Question re pre-Avalon Pflueger reel

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john elder
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Question re pre-Avalon Pflueger reel

Post by john elder »

Hi: I'm in the process of trying to bring this reel (Pflueger "Tuna Reel") back to life for a friend. When I broke it down, I noticed a number scrawled on the inside of the headstock (28)...I'm sure several of you are moaning "oh, no, not that question again!...at any rate, gotta ask...what does that # tell us about this reel? Is it particular to that line worker or does it say the reel was 28th in a series or what?!

that # is 28...for some reason, the board put a smiley face in there! je

The reel is cleaning up beautifully (pics later), but it is lacking both oil caps and the bushing is gone from the headstock...Looking for pics to verify, but based on conversations with Brian F, it is likely that the bushing is similar to the one in the tailstock. If anyone has other info or confirmation, would love to hear or further info on the reel, in general. I understand it would date to around 1905 or so. thanks in advance! je

Brian F.
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Numbers

Post by Brian F. »

John,
Later versions of this reel did have serial numbers. Bob Miller did an article for the Reel News a while back. I seem to recall him mentioning several other Pflueger reels (Supreme?) had hand written ones also, but may I may be wrong on that.

Forgot to mention another reel I have which is very similar to the Tuna. The Sea King, which is what this early Tuna reel may have ended up being renamed, has a stamped four digit serial number on the tailplate under the end cap. While that serial number is on the outside of the reel, there were other models with serial numbers hidden on the inside parts of the reels (the early Atlapacs, for instance).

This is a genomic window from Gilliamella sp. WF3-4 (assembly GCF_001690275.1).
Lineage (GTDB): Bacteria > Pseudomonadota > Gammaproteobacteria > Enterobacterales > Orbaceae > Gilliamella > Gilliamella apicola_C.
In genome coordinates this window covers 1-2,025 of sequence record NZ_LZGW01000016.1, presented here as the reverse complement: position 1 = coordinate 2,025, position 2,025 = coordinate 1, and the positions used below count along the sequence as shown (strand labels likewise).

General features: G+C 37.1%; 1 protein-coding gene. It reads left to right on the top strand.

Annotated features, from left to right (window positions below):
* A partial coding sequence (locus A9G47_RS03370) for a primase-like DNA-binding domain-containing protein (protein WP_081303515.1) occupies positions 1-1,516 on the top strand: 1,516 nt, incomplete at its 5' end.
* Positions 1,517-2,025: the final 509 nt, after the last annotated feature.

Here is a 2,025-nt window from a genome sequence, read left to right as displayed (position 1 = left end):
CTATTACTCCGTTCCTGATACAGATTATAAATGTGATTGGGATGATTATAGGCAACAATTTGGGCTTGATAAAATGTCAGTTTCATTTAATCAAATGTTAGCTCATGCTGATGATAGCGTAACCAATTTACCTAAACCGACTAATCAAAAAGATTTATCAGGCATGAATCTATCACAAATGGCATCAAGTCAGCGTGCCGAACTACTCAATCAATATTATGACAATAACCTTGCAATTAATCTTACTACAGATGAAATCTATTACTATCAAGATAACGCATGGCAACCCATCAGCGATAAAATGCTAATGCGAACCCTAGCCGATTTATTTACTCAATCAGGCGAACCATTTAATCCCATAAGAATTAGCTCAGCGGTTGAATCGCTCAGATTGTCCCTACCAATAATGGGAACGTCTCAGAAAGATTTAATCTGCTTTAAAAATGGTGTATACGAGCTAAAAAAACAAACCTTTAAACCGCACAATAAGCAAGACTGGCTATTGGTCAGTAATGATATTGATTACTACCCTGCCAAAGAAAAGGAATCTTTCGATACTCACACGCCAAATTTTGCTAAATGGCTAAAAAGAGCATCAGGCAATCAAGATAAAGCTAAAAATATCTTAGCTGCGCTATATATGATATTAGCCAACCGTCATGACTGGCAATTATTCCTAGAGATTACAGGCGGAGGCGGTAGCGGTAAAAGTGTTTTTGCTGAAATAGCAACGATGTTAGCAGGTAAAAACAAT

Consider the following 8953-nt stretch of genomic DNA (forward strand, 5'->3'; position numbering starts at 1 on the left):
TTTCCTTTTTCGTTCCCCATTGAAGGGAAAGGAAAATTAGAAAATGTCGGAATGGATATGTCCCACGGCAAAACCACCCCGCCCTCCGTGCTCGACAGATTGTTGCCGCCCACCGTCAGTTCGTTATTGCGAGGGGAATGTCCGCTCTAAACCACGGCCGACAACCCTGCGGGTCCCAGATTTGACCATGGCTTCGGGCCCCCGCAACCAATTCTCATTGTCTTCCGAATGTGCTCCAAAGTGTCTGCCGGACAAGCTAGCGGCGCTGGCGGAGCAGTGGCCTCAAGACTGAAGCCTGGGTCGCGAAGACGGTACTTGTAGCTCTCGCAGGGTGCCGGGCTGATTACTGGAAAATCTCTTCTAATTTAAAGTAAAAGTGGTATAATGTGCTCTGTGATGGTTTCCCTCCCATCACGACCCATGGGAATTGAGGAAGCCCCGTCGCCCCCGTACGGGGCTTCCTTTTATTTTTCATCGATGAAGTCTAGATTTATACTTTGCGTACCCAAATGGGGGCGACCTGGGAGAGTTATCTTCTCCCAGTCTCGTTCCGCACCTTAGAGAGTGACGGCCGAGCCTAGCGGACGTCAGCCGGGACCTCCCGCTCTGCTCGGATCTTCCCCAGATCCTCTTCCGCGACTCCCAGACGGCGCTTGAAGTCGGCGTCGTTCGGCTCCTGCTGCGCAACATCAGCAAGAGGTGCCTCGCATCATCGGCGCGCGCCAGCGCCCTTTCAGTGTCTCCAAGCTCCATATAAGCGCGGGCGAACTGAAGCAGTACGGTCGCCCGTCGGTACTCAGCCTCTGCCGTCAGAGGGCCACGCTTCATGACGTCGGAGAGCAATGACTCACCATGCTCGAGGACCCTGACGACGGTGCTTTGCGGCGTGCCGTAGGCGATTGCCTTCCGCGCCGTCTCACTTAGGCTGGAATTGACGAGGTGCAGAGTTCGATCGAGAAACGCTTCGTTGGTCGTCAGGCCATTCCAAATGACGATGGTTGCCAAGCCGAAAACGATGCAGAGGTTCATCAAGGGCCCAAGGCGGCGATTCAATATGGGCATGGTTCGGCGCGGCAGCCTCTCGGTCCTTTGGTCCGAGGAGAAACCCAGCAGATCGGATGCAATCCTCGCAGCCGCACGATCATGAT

Would make sense to me that that the # would be a simple or crude serial number or production number, considering it was their early attempt. I'm less likely to believe it indicates a production line person's individual stamp. Although there are parts on later Pflueger SW reels that are stamped with consistent markings, they don't seem to have relationship to a serial number (ie. "N" and "P" on Templar foot and handles respectively).

I'm sure there's more info our members can provide to add to or correct this.

Aloha,
Brian

GeigerNY
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Mystery Numbers

Post by GeigerNY »

John and Brian
I might as well wade into this discussion, most likely with a lot of useless information. This came up awhile back, which at that time lead me to start adding these numbers and location on the reel to my collection database. Unfortunately I started to keep track of these numbers after I had cleaned most of my reels, so I will not be opening them up again for another year to finish gathering the mystery number information. But so far the data tells me that they are2 and 3 digit numbers hand scribed usually, but in some cases stamped on the inside of the reel. I have found reels with the mystery number scribed in one place usually on the inside of the head plate but in other reels the same number in several location on the inside. This leads me to believe that it is not a parts number of some kind. I have so far found these numbers in Supremes, Dixie, Kihoga, Improved Round, Extra Fine Hard Rubber Round and other high end reels for there day. The only two common denominator I can see is that they are high-end reels for there day and all are from the 1920s and earlier. When I first noticed them in the Supremes I thought that perhaps they were keeping track of the number of times a cast was used, but I know longer think that is the case. Well anyway I don’t think I think that anymore but then again …….. Which leaves me with two thoughts on the reason behind these numbers. First, the people who put these reels together were craftsmen who were mostly likely beginning to feel the pressure of the assembly line type of manufacturing bearing down on them. For these craftsmen and those today who still work their craft and identify their work with a code or number, watch repair and pipeline welders just to name two that come to mind, this was a way to take pride in there skills. Secondly, I would think these reel builders probably worked on assembling more then one reel at a time at their bench, If that was the case then it could be away for them to keep track of the reel parts which they had already done the fit up on and did not want to mix and match. Well enough said about this and I am beginning to like my cast number theory again so I should end it here.